Shortly after graduation in 2009, I got lucky and landed a gig writing short trivia pieces for a popular book series. Eventually, I realized “pay upon publication” wouldn’t pay the bills, so I decided to take the advice of every English teacher I’ve ever had: write what you know. I began cranking out articles about small business; one after another, for years. The compensation wasn’t much better than for writing funny stories, but I kept at it until I had built both a portfolio and some credibility. In 2012, I decided to try my hand at more lucrative subjects including healthcare and technology. By then, I had moved to Portland and I’d been published thousands of times.
In 2014, I still didn’t know how to turn freelancing into job security, so I reached out to a new friend who had been doing it successfully for years. Michelle agreed to meet me for coffee to discuss my dilemma. It was one of the pivotal moments of my life. She suggested I connect with a talent agency she’d used in the past. I did and, a few months later, I was offered an eight-week contract writing remotely for local tech darling, Jive Software. Then, there was another moment that, in retrospect, was so deceptively simple, yet so monumental, it would completely and profoundly alter the course of my life.
As my contract was wrapping up, I was contemplating the next thing when I discovered I’d set up my temporary Jive email address incorrectly. I’d nearly missed a message from Jive’s Content Manager, Judith Rich, inviting me to come in-house for another eight-week contract. I’m sure it wasn’t the first time Microsoft had inadvertently nearly destroyed someone’s career. That contract turned into a full-time position and a three-year run that only ended because the company was sold and the new ownership replaced the entire staff, many of whom had become like family to me. Had I not realized my earlier error, it’s likely you wouldn’t be reading this post today.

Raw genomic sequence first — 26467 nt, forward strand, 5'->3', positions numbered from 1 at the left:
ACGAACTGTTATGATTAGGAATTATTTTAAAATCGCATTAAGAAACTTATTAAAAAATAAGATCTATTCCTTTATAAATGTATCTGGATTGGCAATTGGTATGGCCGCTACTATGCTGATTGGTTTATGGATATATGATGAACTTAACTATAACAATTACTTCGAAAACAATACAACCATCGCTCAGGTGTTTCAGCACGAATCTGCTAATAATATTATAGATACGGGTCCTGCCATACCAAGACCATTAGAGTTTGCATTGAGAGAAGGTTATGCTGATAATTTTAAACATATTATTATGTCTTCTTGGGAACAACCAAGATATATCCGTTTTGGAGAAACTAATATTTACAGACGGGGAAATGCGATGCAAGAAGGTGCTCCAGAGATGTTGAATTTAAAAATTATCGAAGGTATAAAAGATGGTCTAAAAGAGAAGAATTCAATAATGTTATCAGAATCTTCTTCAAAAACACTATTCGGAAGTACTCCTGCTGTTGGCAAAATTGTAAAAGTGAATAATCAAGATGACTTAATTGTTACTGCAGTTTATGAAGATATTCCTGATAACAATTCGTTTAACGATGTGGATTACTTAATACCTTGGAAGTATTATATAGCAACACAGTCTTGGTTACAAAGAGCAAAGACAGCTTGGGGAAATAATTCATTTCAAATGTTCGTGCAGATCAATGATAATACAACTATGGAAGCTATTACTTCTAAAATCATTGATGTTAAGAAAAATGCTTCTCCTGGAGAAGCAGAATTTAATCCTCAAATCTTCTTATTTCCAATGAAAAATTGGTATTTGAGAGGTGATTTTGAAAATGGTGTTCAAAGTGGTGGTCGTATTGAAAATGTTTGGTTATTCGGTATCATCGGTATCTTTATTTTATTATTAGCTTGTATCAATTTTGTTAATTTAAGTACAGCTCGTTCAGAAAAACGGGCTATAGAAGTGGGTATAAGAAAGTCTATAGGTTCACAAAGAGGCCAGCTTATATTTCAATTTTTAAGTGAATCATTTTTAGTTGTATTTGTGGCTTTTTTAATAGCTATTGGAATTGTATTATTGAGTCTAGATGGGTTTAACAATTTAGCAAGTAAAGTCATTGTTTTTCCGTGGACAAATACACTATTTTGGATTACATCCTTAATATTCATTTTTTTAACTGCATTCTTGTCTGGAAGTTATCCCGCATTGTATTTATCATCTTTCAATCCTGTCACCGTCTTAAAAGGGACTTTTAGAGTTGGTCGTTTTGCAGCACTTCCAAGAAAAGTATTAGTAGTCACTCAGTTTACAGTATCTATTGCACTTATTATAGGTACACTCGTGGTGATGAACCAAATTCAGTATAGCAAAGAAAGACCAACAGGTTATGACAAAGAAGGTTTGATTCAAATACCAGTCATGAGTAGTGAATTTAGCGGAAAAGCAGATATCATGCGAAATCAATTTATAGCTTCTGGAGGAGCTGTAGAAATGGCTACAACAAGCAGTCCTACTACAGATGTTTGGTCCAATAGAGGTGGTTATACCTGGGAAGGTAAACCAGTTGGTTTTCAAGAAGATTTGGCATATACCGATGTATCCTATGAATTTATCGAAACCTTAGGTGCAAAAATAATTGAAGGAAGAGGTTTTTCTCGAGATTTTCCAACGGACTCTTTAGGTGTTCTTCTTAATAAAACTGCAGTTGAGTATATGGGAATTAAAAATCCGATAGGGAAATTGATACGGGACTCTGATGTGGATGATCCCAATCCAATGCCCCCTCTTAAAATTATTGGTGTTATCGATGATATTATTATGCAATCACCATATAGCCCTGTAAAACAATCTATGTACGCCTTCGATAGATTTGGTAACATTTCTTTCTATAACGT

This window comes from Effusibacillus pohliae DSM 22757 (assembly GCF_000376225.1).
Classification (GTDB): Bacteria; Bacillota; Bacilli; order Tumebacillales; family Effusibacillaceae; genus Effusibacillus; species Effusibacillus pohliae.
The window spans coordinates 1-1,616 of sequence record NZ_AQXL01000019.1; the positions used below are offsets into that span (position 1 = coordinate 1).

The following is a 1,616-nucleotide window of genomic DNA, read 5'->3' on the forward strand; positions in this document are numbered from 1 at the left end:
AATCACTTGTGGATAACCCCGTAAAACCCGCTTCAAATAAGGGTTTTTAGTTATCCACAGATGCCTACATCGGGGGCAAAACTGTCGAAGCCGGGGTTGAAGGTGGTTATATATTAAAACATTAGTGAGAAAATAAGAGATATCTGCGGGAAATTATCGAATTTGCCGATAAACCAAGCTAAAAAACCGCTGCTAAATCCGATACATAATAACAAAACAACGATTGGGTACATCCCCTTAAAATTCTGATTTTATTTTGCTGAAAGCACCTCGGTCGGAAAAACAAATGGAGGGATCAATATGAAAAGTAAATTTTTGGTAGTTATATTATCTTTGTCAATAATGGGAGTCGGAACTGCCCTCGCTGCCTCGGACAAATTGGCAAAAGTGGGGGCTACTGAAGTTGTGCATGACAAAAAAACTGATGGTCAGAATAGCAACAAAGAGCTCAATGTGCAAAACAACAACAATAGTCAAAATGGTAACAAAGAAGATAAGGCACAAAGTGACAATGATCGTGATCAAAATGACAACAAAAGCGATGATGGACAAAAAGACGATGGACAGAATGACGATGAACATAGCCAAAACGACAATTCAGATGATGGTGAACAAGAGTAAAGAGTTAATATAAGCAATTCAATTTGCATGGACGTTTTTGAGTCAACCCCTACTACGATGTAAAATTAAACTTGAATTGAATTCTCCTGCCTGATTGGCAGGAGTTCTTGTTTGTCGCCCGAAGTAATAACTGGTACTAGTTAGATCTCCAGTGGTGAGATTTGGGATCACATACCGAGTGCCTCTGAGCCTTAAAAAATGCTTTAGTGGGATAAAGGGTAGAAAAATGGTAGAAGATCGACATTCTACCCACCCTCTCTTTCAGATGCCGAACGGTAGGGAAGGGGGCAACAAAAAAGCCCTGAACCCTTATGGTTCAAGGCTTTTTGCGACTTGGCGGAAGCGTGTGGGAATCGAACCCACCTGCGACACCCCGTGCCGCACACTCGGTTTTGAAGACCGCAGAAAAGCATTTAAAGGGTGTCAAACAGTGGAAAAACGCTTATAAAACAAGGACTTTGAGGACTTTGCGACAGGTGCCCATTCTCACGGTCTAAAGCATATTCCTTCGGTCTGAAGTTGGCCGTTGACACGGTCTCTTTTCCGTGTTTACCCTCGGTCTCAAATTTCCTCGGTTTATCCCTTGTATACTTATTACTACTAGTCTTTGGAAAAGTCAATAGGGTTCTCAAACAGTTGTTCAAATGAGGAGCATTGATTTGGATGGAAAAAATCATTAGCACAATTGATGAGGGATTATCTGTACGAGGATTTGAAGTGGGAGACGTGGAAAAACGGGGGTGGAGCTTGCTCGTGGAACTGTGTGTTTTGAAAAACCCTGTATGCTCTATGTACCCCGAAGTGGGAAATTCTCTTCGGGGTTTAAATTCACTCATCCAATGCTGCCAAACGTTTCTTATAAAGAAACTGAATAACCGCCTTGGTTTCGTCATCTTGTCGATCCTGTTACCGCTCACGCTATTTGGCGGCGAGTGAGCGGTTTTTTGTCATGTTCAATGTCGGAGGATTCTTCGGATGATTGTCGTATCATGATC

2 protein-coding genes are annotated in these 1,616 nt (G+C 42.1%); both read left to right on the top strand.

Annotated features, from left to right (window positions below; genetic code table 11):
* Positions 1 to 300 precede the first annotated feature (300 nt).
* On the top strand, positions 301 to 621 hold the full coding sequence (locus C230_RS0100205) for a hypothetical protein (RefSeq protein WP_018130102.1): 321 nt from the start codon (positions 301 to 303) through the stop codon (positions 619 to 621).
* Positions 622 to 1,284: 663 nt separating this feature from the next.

Chargepoint, the company Kerr writes for.
In late 2017, while contemplating my career options, one of my former Jive colleagues, Kim, reached out via LinkedIn to ask if I knew someone who would like to write for a growing EV charging startup in Silicon Valley. I had no idea what that was, but I was intrigued. I wrote back, “That sounds like me.” Despite the fact that ChargePoint rarely hired remote employees, I was offered a contract. I signed it the very first day I was in Corvallis looking for a place to live to be closer to the person who would eventually become my fiancée. As with Jive, that temporary job turned into a full-time position. Now, three and a half years later, that company has gone public, almost certainly ensuring my financial security for the rest of my life.
Not everyone gets to do work they love, much less for a company that shares their values and is changing the world for the better. I am so fortunate — for my experience here at SOU and for all the opportunities my education has unlocked for me. These days, I try not to take a single moment for granted. It’s easy to forget sometimes that one decision can make all the difference. But it can. They all can. And each one, strung together over and over, year after year, can make a life. And if you’re lucky, your life can even help change the world. I hope someday mine will. I’ll let you know.
Thanks to Michael Kerr, ’09 for this essay. If you have an idea you’d like to see featured on our Stories page, send it to email@example.com.